Workshop participants summarized the current state of knowledge concerning Arctic acoustics, navigation and communications, developed an overarching system specification to guide community-wide engineering efforts and established an active community and steering group to guide long-term efforts and ensure interoperability between elements developed by disparate teams. This presentation will summarize workshop findings and provide an update on recent developments stemming from the EU DAMOCLES and US NSF Arctic Observing Network programs.

Fresh-water fluxes via Pacific and Arctic outflows across the Canadian polar shelf

Melling, H., T.A. Agnew, K.K. Falkner, D.A. Greenberg, C.M. Lee, A. Munchow, B. Petrie, S.J. Prinsenberg, R.M. Samelson, and R.A. Woodgate, "Fresh-water fluxes via Pacific and Arctic outflows across the Canadian polar shelf," in Arctic-Subarctic Ocean Fluxes, edited by R.R. Dickson, J. Meincke, and P. Rhines, 193-248 (Springer: Dordrecht, 2008).

1 Jan 2008

The arctic freshwater system: Changes and impacts

White, D., et al. (including C. Lee, M. Steele, and R. Woodgate), "The arctic freshwater system: Changes and impacts," J. Geophys. Res., 112, doi:10.1029/2006JG000353, 2007.

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30 Nov 2007

Dramatic changes have been observed in the Arctic over the last century. Many of these involve the storage and cycling of fresh water. On land, precipitation and river discharge, lake abundance and size, glacier area and volume, soil moisture, and a variety of permafrost characteristics have changed. In the ocean, sea ice thickness and areal coverage have decreased and water mass circulation patterns have shifted, changing freshwater pathways and sea ice cover dynamics. Precipitation onto the ocean surface has also changed. Such changes are expected to continue, and perhaps accelerate, in the coming century, enhanced by complex feedbacks between the oceanic, atmospheric, and terrestrial freshwater systems. Change to the arctic freshwater system heralds changes for our global physical and ecological environment as well as human activities in the Arctic. In this paper we review observed changes in the arctic freshwater system over the last century in terrestrial, atmospheric, and oceanic systems.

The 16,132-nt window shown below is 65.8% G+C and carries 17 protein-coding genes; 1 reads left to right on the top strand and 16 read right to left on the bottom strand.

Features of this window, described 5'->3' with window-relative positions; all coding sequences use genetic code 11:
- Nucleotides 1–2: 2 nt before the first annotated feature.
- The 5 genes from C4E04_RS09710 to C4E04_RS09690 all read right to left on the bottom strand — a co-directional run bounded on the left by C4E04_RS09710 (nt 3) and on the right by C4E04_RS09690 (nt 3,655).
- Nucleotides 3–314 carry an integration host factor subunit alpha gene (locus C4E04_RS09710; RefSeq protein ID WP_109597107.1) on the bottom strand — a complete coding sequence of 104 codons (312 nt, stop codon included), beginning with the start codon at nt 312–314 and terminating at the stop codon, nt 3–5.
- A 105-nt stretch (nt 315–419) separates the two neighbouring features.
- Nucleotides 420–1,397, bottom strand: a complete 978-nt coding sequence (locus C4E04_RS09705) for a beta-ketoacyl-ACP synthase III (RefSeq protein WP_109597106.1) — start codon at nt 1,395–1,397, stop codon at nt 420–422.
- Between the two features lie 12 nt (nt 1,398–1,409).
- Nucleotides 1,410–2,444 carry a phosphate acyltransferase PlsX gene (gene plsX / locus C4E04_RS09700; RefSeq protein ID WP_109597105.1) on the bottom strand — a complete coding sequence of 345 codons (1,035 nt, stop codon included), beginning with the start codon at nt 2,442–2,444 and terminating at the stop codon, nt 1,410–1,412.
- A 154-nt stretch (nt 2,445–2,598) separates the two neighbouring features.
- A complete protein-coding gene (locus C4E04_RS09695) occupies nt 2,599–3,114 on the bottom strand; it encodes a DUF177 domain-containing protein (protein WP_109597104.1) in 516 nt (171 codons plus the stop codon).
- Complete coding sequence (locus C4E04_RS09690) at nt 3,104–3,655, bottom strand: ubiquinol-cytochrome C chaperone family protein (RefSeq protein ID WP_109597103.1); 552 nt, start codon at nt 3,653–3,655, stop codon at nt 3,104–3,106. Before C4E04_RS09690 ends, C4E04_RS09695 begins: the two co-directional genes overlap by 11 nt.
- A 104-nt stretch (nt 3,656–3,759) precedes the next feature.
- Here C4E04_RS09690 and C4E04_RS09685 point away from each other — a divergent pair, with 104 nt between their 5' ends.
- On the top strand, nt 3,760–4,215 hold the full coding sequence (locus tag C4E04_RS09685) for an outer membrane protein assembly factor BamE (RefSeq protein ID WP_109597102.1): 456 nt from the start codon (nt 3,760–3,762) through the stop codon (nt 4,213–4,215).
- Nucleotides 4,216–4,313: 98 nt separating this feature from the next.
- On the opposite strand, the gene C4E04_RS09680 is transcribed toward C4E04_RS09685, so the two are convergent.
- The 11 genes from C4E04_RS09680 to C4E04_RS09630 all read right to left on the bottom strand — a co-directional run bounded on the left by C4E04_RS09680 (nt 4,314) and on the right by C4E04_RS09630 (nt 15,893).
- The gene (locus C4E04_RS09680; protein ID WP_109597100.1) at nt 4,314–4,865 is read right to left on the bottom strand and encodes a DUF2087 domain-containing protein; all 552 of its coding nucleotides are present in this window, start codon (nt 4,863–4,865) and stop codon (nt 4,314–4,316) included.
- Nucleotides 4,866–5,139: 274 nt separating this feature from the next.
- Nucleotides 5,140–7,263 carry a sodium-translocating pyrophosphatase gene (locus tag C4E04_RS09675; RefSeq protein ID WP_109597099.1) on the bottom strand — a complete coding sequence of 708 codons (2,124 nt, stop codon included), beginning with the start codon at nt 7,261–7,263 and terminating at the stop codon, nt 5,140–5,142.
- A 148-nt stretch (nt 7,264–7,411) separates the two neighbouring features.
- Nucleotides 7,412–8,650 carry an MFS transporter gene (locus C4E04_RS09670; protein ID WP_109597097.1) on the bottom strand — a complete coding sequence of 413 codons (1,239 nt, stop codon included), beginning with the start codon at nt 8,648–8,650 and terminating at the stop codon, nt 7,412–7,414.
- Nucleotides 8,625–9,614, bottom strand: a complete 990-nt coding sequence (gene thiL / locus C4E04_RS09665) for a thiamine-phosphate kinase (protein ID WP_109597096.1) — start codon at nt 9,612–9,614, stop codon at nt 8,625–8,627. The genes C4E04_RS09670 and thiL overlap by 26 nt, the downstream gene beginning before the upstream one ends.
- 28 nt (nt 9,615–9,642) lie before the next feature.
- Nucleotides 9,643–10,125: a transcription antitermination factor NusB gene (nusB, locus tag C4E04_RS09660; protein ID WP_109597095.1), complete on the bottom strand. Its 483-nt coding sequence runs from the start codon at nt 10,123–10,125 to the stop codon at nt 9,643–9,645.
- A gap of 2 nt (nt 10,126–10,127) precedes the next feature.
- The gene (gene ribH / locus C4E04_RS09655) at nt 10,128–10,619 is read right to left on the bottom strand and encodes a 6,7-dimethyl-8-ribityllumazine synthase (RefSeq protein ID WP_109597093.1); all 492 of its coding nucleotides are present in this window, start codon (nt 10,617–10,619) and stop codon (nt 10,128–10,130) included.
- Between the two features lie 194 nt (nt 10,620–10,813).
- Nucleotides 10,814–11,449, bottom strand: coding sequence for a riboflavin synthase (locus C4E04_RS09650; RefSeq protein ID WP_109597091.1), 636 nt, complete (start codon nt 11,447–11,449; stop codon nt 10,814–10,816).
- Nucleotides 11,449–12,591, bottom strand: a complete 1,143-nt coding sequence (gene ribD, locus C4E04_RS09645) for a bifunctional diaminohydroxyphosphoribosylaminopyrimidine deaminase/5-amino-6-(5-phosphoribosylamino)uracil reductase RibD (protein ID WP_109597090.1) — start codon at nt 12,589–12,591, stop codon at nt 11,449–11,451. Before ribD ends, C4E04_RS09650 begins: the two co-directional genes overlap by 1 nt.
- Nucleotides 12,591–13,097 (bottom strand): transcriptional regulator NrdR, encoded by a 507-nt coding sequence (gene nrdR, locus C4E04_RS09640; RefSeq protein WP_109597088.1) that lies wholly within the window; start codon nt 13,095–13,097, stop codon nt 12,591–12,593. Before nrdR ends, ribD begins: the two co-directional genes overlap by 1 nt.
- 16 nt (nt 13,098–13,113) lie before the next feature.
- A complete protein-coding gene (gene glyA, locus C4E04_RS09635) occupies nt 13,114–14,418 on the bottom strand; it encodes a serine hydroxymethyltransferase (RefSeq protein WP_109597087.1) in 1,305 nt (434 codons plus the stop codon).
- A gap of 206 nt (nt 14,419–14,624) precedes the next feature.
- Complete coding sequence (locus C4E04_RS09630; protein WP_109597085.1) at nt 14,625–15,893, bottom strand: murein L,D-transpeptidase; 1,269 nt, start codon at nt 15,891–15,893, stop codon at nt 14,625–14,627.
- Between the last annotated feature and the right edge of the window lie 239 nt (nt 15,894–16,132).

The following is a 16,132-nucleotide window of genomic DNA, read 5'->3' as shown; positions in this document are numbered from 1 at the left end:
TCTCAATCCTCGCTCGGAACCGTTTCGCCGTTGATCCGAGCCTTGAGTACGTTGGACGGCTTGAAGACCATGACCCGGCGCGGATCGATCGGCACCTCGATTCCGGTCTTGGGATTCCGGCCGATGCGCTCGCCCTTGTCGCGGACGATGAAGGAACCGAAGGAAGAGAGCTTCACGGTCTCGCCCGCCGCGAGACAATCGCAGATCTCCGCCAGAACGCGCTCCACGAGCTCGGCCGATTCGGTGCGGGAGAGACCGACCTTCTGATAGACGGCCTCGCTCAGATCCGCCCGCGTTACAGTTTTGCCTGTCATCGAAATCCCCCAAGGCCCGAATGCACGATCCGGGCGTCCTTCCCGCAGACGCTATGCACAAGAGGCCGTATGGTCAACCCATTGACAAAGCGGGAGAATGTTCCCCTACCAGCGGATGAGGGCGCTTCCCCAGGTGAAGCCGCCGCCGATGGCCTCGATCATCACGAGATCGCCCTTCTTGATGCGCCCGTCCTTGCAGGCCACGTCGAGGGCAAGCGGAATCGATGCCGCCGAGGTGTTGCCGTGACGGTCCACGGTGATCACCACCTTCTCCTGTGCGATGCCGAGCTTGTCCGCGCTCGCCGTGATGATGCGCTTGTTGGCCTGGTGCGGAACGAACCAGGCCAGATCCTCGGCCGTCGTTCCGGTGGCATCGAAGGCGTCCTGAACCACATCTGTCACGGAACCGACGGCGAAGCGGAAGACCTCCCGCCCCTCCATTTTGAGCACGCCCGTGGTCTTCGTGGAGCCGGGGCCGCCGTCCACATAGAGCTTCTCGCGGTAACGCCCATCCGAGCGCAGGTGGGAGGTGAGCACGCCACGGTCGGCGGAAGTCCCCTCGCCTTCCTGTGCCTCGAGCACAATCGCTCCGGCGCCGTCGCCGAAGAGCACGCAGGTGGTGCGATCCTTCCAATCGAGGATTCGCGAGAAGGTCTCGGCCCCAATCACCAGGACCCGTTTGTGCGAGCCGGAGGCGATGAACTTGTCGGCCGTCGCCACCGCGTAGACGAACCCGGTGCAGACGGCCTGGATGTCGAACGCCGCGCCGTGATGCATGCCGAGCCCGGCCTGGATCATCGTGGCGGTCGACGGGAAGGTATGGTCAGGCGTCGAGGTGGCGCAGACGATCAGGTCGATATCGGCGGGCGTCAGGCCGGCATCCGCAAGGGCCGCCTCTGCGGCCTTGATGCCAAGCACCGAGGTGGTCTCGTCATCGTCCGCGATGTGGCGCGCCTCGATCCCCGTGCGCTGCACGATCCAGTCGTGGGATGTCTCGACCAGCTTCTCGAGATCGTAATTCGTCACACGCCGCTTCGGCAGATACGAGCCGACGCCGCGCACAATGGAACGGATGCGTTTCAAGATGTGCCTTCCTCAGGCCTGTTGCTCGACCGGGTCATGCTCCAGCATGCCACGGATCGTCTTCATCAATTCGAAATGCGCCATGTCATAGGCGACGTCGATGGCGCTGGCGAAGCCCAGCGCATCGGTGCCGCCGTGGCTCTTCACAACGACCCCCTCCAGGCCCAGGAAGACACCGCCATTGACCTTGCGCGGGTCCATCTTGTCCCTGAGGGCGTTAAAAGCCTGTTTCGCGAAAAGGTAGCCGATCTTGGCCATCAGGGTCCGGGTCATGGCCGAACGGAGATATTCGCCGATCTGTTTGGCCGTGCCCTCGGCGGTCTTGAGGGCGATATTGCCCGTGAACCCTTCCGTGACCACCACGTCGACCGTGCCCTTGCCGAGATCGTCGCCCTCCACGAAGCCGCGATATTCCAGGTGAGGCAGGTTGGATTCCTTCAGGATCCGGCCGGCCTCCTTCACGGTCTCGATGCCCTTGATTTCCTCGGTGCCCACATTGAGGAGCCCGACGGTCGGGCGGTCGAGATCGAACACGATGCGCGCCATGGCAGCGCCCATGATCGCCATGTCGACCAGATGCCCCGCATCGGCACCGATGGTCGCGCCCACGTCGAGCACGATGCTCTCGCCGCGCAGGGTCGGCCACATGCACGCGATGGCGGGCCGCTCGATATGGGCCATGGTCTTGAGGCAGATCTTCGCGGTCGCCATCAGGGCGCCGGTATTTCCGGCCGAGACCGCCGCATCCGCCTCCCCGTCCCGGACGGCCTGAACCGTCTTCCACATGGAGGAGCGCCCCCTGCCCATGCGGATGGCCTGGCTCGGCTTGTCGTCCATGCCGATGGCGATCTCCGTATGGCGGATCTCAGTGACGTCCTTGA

Introduction to special section: Recent advances in oceanography and marine meteorology of the Adriatic Sea

Lee, C.M., M. Orlic, P.M. Poulain, and B. Cushman-Roisin, "Introduction to special section: Recent advances in oceanography and marine meteorology of the Adriatic Sea," J. Geophys. Res., 112, 10.1029/2007JC004115, 2007.

30 Mar 2007

A climatology of the northern Adriatic Sea's response to bora and river forcing

Jeffries, M.A., and C.M. Lee, "A climatology of the northern Adriatic Sea's response to bora and river forcing," J. Geophys. Res., 112, doi:10.1029/2006JD007907, 2007.

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28 Mar 2007

A new northern Adriatic climatology characterizes salinity and temperature fields associated with response to strong riverine input and bora wind forcing acting on variable ambient stratification. Time series of key forcing variables, specifically Po River discharge and wind velocity in bora pathways, combined with a measure of time-variable ambient stratification, indicate the dominant dynamics (e.g., bora winds acting on an unstratified northern Adriatic or strong Po River outflow into an unstratified basin). These indicators define an averaging scheme which organizes archived temperature and salinity profiles into groupings based on common dynamics, providing climatological characterizations of response to bora forcing and the differing basin responses to strong and weak Po discharge into strong and weak ambient stratification. The resulting maps demonstrate that the offshore penetration of Po waters depends strongly on outflow strength and ambient stratification. The climatology reveals buoyant Po River waters spreading in a surface layer throughout much of the northern basin during periods of strong ambient stratification, with little dependence on outflow strength. In contrast, during unstratified periods, outflow strength determines whether the river waters penetrate into the basin (strong outflow) or remain trapped over the Italian shelf (weak outflow). In addition, separation of oceanographic data into periods of strong bora winds reveals the formation of a freshwater filament in the resulting salinity fields. This feature extends into the open sea, separating two pools of higher salinity water. Significance testing of the mode-maps with climatological averages indicate that the mode-based maps are statistically robust within the 95% confidence interval in areas of energetic mesoscale activity such as those regions subject to direct riverine or wind forcing.